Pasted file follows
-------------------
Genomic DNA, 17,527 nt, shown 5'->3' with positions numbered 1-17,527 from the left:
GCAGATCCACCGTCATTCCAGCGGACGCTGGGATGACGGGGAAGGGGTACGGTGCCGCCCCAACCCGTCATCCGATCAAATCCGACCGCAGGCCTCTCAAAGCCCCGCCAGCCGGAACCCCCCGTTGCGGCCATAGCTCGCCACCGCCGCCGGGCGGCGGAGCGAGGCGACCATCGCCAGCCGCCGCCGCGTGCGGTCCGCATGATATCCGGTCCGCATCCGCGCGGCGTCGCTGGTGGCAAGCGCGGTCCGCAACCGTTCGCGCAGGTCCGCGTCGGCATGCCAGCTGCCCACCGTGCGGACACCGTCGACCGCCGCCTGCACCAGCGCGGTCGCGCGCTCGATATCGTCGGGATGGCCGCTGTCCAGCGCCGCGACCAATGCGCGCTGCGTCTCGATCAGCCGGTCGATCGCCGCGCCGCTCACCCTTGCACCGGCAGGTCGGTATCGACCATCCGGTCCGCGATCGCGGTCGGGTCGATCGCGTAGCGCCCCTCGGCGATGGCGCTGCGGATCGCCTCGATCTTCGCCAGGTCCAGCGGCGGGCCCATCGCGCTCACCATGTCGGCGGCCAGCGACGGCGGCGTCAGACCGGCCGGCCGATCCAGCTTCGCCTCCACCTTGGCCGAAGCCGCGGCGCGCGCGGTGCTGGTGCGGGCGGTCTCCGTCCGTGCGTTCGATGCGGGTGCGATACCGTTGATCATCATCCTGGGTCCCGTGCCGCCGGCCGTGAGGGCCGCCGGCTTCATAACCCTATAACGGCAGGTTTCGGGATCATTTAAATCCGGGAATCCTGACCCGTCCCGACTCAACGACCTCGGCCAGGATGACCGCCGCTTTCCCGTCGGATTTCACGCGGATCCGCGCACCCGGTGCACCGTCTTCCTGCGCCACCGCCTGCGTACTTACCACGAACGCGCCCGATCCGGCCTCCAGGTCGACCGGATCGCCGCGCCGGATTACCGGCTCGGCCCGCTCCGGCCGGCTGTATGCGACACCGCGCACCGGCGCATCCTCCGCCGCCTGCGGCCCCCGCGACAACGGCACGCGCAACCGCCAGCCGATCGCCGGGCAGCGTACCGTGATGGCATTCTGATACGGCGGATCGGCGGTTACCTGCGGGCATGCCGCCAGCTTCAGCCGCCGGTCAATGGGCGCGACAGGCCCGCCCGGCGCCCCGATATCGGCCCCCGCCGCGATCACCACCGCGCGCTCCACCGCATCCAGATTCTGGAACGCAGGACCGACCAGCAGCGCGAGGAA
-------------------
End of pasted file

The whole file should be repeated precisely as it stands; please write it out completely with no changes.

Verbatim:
Genomic DNA, 17,527 nt, shown 5'->3' with positions numbered 1-17,527 from the left:
GCAGATCCACCGTCATTCCAGCGGACGCTGGGATGACGGGGAAGGGGTACGGTGCCGCCCCAACCCGTCATCCGATCAAATCCGACCGCAGGCCTCTCAAAGCCCCGCCAGCCGGAACCCCCCGTTGCGGCCATAGCTCGCCACCGCCGCCGGGCGGCGGAGCGAGGCGACCATCGCCAGCCGCCGCCGCGTGCGGTCCGCATGATATCCGGTCCGCATCCGCGCGGCGTCGCTGGTGGCAAGCGCGGTCCGCAACCGTTCGCGCAGGTCCGCGTCGGCATGCCAGCTGCCCACCGTGCGGACACCGTCGACCGCCGCCTGCACCAGCGCGGTCGCGCGCTCGATATCGTCGGGATGGCCGCTGTCCAGCGCCGCGACCAATGCGCGCTGCGTCTCGATCAGCCGGTCGATCGCCGCGCCGCTCACCCTTGCACCGGCAGGTCGGTATCGACCATCCGGTCCGCGATCGCGGTCGGGTCGATCGCGTAGCGCCCCTCGGCGATGGCGCTGCGGATCGCCTCGATCTTCGCCAGGTCCAGCGGCGGGCCCATCGCGCTCACCATGTCGGCGGCCAGCGACGGCGGCGTCAGACCGGCCGGCCGATCCAGCTTCGCCTCCACCTTGGCCGAAGCCGCGGCGCGCGCGGTGCTGGTGCGGGCGGTCTCCGTCCGTGCGTTCGATGCGGGTGCGATACCGTTGATCATCATCCTGGGTCCCGTGCCGCCGGCCGTGAGGGCCGCCGGCTTCATAACCCTATAACGGCAGGTTTCGGGATCATTTAAATCCGGGAATCCTGACCCGTCCCGACTCAACGACCTCGGCCAGGATGACCGCCGCTTTCCCGTCGGATTTCACGCGGATCCGCGCACCCGGTGCACCGTCTTCCTGCGCCACCGCCTGCGTACTTACCACGAACGCGCCCGATCCGGCCTCCAGGTCGACCGGATCGCCGCGCCGGATTACCGGCTCGGCCCGCTCCGGCCGGCTGTATGCGACACCGCGCACCGGCGCATCCTCCGCCGCCTGCGGCCCCCGCGACAACGGCACGCGCAACCGCCAGCCGATCGCCGGGCAGCGTACCGTGATGGCATTCTGATACGGCGGATCGGCGGTTACCTGCGGGCATGCCGCCAGCTTCAGCCGCCGGTCAATGGGCGCGACAGGCCCGCCCGGCGCCCCGATATCGGCCCCCGCCGCGATCACCACCGCGCGCTCCACCGCATCCAGATTCTGGAACGCAGGACCGACCAGCAGCGCGAGGAA